The REAL College and Career Readiness


This makes sense, in rapidly changing world we need to be adaptable, flexible and able to see new solutions.

Originally posted on Real Learning CT:

The Secretary of Education says it. The New York Times says it. The President of the United States says it. So it must be true.

But it isn’t.

They all say that the Common Core State Standards will make graduates of our K-12 schools “college and career ready”

But they won’t.

I know the 42 Common Core Standards for English Language Arts really well.

For reading, those standards and the tests that assess those standards ask high school students to know the information in what they read, to objectively summarize what they read, to recognize elements of fiction such as plot, character, setting, point of view, and theme, to recognize elements in informational texts such as claims and evidence for the claims, to recognize structure in both kinds of texts, and to see how source materials influence later texts.

For writing, those standards and the tests that assess those…

View original 727 more words


This is an interesting word, a system of ideas and ideals, especially one which forms the basis of economic or political theory.  The word is often exclusively  associated with principally  a left wing view of the political and economic system.  Every system has its ideology, lets take for example Capitalism or as the more modern expression has it Free Market Capitalism.  The basic tenet of this is that government should keep out of the whole arrear of the commercial life, the buying and selling, the manufacturing, the extraction industries, the importing and exporting of our daily bread.  Of course when examined in detail there  never was  a time when the business life of the country operated entirely free of government.  Take for example Value Added Tax imposed on the production and distribution of most goods and services, except for basic food stuffs.  This has become an almost invisible tax which raises probably more revenue than the very much debated income tax.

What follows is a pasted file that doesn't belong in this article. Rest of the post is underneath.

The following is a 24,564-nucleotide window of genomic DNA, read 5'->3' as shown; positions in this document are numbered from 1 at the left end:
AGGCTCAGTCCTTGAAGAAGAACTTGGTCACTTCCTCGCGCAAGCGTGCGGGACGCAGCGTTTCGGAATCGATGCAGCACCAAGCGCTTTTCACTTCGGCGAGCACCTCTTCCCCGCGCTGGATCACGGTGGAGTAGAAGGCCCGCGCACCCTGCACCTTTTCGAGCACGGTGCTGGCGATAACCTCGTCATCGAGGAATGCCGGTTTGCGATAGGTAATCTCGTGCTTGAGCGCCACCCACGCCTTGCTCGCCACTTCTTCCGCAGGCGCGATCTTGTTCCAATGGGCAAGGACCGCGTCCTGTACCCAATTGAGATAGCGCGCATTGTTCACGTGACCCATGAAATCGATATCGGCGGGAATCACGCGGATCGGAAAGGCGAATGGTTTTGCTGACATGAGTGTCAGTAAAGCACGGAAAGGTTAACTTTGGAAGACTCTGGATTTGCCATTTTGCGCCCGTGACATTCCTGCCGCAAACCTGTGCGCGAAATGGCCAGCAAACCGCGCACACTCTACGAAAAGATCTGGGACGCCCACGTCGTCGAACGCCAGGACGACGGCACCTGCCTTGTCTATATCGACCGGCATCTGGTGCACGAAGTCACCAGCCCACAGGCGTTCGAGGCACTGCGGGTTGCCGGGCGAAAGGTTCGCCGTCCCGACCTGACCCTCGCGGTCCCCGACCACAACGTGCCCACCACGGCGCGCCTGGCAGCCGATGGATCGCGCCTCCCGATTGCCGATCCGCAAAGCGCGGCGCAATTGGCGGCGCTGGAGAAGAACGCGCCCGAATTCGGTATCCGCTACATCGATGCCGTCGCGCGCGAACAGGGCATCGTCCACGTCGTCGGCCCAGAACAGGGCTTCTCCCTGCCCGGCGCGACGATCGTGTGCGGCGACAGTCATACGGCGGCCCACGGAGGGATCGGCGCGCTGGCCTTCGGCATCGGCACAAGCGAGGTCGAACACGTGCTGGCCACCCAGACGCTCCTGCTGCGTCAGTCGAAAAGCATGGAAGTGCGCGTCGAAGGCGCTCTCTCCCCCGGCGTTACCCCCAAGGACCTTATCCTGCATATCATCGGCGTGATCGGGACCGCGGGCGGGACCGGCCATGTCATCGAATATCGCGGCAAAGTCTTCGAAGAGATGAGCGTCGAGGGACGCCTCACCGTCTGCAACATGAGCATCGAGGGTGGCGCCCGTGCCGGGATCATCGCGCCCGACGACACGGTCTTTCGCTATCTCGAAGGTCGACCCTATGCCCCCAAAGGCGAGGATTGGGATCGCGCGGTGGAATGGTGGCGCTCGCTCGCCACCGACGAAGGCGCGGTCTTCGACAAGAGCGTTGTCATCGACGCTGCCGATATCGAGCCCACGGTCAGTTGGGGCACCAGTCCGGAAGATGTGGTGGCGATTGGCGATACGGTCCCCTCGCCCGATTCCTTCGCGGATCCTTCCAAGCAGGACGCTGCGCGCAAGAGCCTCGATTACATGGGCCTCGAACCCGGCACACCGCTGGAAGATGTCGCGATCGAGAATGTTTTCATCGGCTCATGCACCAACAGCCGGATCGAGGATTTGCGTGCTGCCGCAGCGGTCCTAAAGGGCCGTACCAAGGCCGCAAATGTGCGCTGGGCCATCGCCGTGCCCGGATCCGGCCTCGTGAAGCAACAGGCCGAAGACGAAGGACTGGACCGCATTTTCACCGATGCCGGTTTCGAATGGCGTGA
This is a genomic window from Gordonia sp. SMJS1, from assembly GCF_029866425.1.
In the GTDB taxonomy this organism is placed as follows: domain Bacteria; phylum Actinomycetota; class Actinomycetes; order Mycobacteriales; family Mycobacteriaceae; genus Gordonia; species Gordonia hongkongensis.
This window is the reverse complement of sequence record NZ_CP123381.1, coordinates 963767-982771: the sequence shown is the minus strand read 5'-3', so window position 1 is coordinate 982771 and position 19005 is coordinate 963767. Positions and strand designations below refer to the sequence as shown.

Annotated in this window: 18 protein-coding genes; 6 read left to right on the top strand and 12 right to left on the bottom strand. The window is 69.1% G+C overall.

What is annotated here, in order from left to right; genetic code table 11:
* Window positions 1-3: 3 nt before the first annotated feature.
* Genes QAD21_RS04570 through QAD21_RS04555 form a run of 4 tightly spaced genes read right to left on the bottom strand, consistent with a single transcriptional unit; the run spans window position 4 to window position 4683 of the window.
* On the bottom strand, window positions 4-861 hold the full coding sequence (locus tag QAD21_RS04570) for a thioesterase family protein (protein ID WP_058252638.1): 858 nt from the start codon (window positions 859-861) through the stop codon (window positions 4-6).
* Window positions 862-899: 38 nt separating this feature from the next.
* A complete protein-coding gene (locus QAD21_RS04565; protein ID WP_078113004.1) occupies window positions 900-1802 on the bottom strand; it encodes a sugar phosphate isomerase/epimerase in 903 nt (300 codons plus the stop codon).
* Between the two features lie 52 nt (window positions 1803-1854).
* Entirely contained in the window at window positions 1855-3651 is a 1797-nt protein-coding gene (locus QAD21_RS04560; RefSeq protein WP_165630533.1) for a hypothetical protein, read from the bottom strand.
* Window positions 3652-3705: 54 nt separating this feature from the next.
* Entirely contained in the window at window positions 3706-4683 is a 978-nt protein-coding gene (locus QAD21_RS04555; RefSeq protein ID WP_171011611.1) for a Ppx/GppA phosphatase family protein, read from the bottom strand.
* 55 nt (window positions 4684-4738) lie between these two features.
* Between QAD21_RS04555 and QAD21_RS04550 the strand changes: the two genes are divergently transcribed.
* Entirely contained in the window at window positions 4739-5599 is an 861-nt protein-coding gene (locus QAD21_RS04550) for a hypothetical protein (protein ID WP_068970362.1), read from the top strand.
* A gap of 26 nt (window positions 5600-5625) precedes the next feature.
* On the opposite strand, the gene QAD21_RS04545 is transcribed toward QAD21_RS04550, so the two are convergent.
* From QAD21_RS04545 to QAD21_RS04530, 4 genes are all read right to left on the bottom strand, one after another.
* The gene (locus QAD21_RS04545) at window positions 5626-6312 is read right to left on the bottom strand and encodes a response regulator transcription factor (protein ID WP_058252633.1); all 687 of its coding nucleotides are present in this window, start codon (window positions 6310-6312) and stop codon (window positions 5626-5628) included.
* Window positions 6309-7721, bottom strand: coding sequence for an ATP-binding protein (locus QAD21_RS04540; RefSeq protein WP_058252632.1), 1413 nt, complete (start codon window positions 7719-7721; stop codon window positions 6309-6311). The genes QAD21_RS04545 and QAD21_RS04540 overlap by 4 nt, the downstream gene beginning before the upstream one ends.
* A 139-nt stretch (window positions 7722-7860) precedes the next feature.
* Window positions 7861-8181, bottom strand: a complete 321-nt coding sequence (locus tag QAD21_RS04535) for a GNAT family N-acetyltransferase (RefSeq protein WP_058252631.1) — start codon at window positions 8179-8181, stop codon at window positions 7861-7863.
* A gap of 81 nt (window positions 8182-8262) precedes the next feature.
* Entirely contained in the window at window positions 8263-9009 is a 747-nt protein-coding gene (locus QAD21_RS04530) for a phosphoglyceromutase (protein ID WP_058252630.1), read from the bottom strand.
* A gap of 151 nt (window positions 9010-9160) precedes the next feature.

Economics and politics are indissolubly linked, the relationship changes from time to time, more regulation or less: but whether dictatorship, monarchy or even for the lucky few social democracy, these two are opposite sides of the same coin.  In’ Prosperity Without Growth’ by Tim Jackson, he puts our present austerity gripped economic position:

Society is faced with a profound dilemma.  To resist growth is to risk economic and social collapse.  To pursue it relentlessly is to endanger the ecosystems on which we depend for long term survival.

The philosopher, Michael Sandel expresses elegantly the problem we all face:

A new politics of the common good isn’t only about finding more scrupulous politicians.  It ale requires a more demanding idea of what it means to be a citizen, and it requires a more robust public discourse- one that engages more directly with moral and even spiritual questions.

June 2009.

It is an exciting time, big changes are afoot.  Once more into the breach dear friends

Democracy is not for cissies.

Thoughts on the General Election.

In three weeks we will all put our cross against a particular name, we live in a democratic state.  This democracy was not the gift of kings and queens, nor of a powerful ruling elite.   It was fought and struggled for by agricultural labourers, factory workers working 12 hours a day, the match girls, men working a mile under the sea digging out the coal which powered the Industrial Revolution.  But something has happened to that hard won political power, behind closed doors, quietly in meetings not written down anywhere the extremely wealthy few have subverted the fairness achieved over centuries and restored power to the multi-national corporations, The CEO’s, the billionaires who put their money into political parties

Keeping it in Perspective.


Absolutely agree. There is no predictable future for any of us. Those who think there is are living with an illusion of certainty.

Originally posted on Dad Gone Wild:

kidsThis week Metro Nashville School Board Member Jill Speering wrote a Facebook post that started with the following question:

At last week’s meeting, an MNPS Board member suggested that there are 35,00o seats in Metro Schools that lack “quality” so I’ve been thinking about this language and what this term means. What do we mean by student “success”? What do we mean by “quality” seats?

It’s a question that I wrestle with on a regular basis. As I’ve previously mentioned, I have two small children. My daughter, Avery, is 5 and half, (that half is extremely important to her), and a four-year-old named Peter . Six years ago when my wife was pregnant, we had many conversations about how we wanted to raise our children. We both agreed that we wanted independent, intellectually curious, verbal children who would be equipped to stand up for themselves and navigate the uncertainty that is life. Well, guess…

View original 2,044 more words